The citizens of Santa Fe, N. Mex., have a 356-year-old architectural heritage of which they are mighty proud.
And in 1957 they passed a strict ordinance designed to preserve their traditional pueblo Indian and Spanish colonial styles. Even gas stations and supermarkets are now required to have narrow windows, flat roofs, and adobe-tan-colored walls.
When New Mexico-born Architect Willard Carl Kruger was first selected to design a new state capitol, he proposed that it should be "monumental pueblo."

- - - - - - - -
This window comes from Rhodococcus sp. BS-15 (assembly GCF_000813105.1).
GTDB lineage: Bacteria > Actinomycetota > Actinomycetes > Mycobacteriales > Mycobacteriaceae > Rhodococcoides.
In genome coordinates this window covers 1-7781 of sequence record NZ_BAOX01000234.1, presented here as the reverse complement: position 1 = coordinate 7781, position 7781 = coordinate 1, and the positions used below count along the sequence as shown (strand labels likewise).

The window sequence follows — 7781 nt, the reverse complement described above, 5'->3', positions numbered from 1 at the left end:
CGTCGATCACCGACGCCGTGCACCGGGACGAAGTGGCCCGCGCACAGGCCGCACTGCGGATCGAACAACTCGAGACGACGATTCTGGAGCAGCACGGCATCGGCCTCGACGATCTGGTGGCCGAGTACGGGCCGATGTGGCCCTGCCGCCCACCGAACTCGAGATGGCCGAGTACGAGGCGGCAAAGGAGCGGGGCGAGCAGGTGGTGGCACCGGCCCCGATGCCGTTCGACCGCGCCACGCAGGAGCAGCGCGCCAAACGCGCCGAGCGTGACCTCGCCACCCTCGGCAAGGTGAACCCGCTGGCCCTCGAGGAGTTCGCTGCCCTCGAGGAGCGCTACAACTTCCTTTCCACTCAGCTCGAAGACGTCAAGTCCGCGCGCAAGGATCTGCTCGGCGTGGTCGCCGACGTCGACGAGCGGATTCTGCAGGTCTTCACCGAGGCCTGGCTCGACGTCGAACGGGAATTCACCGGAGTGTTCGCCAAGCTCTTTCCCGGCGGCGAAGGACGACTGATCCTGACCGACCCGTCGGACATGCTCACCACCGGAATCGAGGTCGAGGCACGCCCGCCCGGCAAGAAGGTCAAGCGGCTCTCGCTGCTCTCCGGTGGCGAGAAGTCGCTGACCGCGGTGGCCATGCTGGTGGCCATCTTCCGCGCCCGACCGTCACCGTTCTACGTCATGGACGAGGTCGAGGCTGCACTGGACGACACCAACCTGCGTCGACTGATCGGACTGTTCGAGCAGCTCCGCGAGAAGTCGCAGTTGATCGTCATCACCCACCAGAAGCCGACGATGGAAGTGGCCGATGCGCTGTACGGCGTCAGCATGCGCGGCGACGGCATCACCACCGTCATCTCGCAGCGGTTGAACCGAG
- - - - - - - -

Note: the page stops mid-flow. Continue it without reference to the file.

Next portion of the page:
But the Old Santa Fe Association, the conservation group that had sponsored the city's historical ordinance, saw nothing resembling a pueblo in the first plans.